final int sourceMiddleIndex = sourceFromIndex + (rangeLength >>> 1);
final int targetMiddleIndex = targetFromIndex + (rangeLength >>> 1);

coderoddeMergesortImpl(target,
source,
targetFromIndex,
targetMiddleIndex,
sourceFromIndex,
sourceMiddleIndex);

coderoddeMergesortImpl(target,
source,
targetMiddleIndex,
targetToIndex,
sourceMiddleIndex,
sourceToIndex);

coderoddeMerge(source,
target,
targetFromIndex,
sourceFromIndex,
sourceMiddleIndex,
sourceToIndex);
}

private static void coderoddeMerge(final int[] source,
final int[] target,
int targetOffset,
int left,
int right,
final int rightBound) {
final int leftBound = right;

while (left < leftBound && right < rightBound) {
target[targetOffset++] =
source[left] < source[right] ?
source[left++] :
source[right++];
}

System.arraycopy(source, left, target, targetOffset, leftBound - left);
System.arraycopy(source,
right,
target,
targetOffset,
rightBound - right);
}

(You can find a complete performance demonstration here.)

The performance figures are as follows:

coderoddeMergesort() in 1100 milliseconds.
mergeSort() in 1412 milliseconds.
Arrays are same: true

Hope that helps.

static int[] mergeSort(int[] arr) {

If you want to call it array, please go ahead and write out the name.

Personally, I'd prefer data or numbers as names, but that may just be me.

int[] left, right;

left = Arrays.copyOfRange(arr, 0, arr.length / 2);
right = Arrays.copyOfRange(arr, arr.length / 2, arr.length);

While this will work, consider

int[] left = Arrays.copyOfRange(arr, 0, arr.length / 2);
int[] right = Arrays.copyOfRange(arr, arr.length / 2, arr.length);

It's actually slightly shorter in this case, as int[] is shorter than left, right;. But even if it were longer, it is easier to follow with the declaration and initialization on the same line.

int midpoint = arr.length / 2;

This could make it clearer why you are passing around arr.length / 2 if you replace occurrences with midpoint.

int i = 0, j = 0, z = 0;

I would find this easier to read as either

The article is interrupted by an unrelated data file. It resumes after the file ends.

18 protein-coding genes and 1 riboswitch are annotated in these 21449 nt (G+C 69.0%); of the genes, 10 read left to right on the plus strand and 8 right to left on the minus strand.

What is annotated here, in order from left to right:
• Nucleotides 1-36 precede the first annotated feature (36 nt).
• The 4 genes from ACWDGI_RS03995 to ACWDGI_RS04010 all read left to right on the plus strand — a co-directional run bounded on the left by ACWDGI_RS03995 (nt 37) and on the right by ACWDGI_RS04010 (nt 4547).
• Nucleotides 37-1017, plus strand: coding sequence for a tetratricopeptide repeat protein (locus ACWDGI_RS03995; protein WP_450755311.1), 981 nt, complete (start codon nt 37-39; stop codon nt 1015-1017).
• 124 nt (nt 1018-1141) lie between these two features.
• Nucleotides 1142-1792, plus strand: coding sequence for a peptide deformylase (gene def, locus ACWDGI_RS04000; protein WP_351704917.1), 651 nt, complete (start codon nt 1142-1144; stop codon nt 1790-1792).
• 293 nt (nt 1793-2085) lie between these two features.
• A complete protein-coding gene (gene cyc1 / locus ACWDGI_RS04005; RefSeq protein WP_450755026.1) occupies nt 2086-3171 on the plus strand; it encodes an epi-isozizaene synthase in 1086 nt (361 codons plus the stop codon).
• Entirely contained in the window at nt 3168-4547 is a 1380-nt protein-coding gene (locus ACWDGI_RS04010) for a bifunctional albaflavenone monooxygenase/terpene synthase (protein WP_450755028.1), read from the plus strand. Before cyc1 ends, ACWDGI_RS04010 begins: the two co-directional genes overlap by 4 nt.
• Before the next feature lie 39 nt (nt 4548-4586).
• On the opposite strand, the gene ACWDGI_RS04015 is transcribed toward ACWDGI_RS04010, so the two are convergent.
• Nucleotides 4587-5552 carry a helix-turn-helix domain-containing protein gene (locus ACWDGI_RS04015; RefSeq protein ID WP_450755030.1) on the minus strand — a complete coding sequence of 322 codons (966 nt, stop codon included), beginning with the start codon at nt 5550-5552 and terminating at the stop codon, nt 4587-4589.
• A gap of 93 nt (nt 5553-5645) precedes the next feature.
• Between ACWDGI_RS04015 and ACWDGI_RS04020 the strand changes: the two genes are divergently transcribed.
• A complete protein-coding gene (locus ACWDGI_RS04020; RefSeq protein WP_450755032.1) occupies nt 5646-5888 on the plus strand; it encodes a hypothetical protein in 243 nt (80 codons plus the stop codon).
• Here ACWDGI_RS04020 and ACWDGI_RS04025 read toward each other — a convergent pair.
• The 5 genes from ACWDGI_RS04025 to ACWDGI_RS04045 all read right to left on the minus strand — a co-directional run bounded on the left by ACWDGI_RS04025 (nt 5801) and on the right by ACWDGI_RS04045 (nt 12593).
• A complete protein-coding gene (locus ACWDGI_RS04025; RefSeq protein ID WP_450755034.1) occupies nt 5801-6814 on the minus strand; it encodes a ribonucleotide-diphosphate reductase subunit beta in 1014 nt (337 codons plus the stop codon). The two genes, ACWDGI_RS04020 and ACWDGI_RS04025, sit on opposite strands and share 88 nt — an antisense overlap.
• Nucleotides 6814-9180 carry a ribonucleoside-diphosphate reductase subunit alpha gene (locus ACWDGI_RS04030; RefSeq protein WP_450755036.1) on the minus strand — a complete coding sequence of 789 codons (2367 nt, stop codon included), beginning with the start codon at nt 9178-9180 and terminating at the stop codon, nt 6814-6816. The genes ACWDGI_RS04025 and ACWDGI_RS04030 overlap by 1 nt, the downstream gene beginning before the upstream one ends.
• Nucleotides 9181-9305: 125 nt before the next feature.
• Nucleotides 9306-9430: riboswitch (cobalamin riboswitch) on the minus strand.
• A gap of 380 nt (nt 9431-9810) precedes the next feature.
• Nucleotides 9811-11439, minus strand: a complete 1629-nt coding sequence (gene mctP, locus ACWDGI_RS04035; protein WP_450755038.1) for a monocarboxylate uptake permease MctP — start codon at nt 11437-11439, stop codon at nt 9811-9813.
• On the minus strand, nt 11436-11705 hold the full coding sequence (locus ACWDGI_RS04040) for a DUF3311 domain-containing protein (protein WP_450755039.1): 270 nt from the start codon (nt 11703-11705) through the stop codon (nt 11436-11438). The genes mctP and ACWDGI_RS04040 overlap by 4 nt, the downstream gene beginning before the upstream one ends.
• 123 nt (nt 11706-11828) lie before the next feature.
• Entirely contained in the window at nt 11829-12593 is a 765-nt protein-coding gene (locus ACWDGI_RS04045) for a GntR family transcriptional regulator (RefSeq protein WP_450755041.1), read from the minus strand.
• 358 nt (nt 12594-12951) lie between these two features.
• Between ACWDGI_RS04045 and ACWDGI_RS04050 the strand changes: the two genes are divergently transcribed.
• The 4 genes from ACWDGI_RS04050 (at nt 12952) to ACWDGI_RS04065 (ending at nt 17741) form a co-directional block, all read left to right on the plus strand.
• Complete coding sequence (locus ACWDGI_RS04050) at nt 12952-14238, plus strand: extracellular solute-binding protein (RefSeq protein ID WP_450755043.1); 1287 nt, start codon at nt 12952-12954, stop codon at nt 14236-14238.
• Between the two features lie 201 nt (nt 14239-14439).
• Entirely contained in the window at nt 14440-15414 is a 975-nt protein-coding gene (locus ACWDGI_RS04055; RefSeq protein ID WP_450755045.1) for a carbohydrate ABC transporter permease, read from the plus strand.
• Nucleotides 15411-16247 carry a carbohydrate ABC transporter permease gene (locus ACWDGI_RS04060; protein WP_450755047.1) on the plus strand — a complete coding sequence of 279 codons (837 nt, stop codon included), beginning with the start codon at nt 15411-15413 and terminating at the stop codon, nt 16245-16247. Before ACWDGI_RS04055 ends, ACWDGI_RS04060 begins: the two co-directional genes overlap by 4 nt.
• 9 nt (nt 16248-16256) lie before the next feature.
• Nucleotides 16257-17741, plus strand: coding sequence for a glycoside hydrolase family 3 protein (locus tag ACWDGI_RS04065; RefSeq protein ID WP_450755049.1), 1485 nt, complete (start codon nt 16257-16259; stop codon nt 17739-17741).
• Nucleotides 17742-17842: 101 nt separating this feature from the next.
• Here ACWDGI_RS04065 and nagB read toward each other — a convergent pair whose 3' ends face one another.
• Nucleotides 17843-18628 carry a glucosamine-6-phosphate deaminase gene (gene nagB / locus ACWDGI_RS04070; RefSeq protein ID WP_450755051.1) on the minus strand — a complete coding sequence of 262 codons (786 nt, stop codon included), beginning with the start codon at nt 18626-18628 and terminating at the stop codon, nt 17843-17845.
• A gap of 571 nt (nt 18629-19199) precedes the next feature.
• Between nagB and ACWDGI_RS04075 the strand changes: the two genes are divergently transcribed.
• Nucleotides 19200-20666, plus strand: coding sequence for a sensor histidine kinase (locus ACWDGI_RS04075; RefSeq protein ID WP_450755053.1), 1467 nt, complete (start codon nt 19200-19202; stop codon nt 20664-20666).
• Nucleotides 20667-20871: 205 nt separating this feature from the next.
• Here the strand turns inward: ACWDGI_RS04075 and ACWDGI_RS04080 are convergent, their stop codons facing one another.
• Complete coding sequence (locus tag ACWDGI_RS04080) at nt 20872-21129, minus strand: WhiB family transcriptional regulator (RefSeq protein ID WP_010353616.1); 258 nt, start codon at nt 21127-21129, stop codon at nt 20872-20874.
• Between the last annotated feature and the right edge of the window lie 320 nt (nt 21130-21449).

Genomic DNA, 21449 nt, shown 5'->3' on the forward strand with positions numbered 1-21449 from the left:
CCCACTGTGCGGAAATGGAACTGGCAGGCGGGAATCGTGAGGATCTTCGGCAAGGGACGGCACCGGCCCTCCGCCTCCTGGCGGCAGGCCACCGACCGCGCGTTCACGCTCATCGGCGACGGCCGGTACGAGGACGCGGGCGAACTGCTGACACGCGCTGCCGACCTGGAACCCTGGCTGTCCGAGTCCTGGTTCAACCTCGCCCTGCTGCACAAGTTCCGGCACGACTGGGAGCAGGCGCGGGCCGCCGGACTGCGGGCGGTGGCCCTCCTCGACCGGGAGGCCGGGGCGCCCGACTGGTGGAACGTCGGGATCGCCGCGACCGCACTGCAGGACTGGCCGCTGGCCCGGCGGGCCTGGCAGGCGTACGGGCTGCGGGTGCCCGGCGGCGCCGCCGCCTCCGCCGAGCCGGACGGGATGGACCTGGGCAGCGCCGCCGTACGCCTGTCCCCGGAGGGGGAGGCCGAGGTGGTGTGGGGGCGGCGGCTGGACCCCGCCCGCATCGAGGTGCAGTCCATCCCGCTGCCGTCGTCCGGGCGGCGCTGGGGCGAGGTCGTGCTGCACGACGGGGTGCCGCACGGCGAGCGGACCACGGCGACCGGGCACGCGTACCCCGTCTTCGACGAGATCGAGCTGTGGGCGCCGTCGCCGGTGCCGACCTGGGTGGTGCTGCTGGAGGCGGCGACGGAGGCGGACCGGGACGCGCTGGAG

int i = 0,
j = 0,
z = 0;

or

int i = 0;
int j = 0;
int z = 0;

One initialization per line.

printArr(result);

This looks like debugging code to me. If so, it should have been removed before review.

I don't have any real comments on the algorithm itself beyond what people said in the comments. You might be able to bring down the memory usage if you tried hard enough, but it shouldn't generally matter. This is a more elegant version and less susceptible to bugs if you aren't memory bound.

You may be doing this just as an exercise (you can use the reinventing-the-wheel tag to indicate this) or for some other reason. In practice, the standard Arrays.sort implementation is good enough for most needs. You wouldn't normally need to roll your own.

• I'm certainly Reinventing the wheel. I was just checking if there was any major flaw or anything. Thanks Apr 21 '16 at 1:04
• @mdfst13 I have a question related to algorithm here. Wanted to see if you can help me out. I have one solution but not sure if that's the best way to solve it. Jan 23 '18 at 3:34

A properly implemented Mergesort takes $O(n \log n)$ time and uses $O(n)$ extra memory. And while I think your code complies with those limits, the constants involved, especially when it comes to memory, are larger than needed

You typically want to write your algorithm to sort in-place (and precede it with a copy if you don't want to alter the input). This spares you lots of data copying ,which now only needs to happen in the merge step, and you actually only need to copy to a separate buffer the first half of the array. This also means that, once the merging is finished, any remaining items on the right side are already in the correct location and do not need to be copied back to the output.

I'm not sure if the written description is helping or just making things more confusing, so let me explain it in code:

static int[] mergeSort(int[] array) {
int[] sortedArray = Arrays.copyOf(array, array.length);

mergeSort(sortedArray, 0, sortedArray.length);
return sortedArray;
}

private static void mergeSort(int[] array, int from, int to) {
int midpoint = from + (to - from) / 2;

if (to - from > 2)  {
mergeSort(array, from, midpoint);
mergeSort(array, midpoint, to);
}
merge(array, from, midpoint, to);
}

private static void merge(int[] array, int from, int midpoint, int to) {
int[] tmp = Arrays.CopyOfRange(array, from, midpoint);
int writeIndex = from;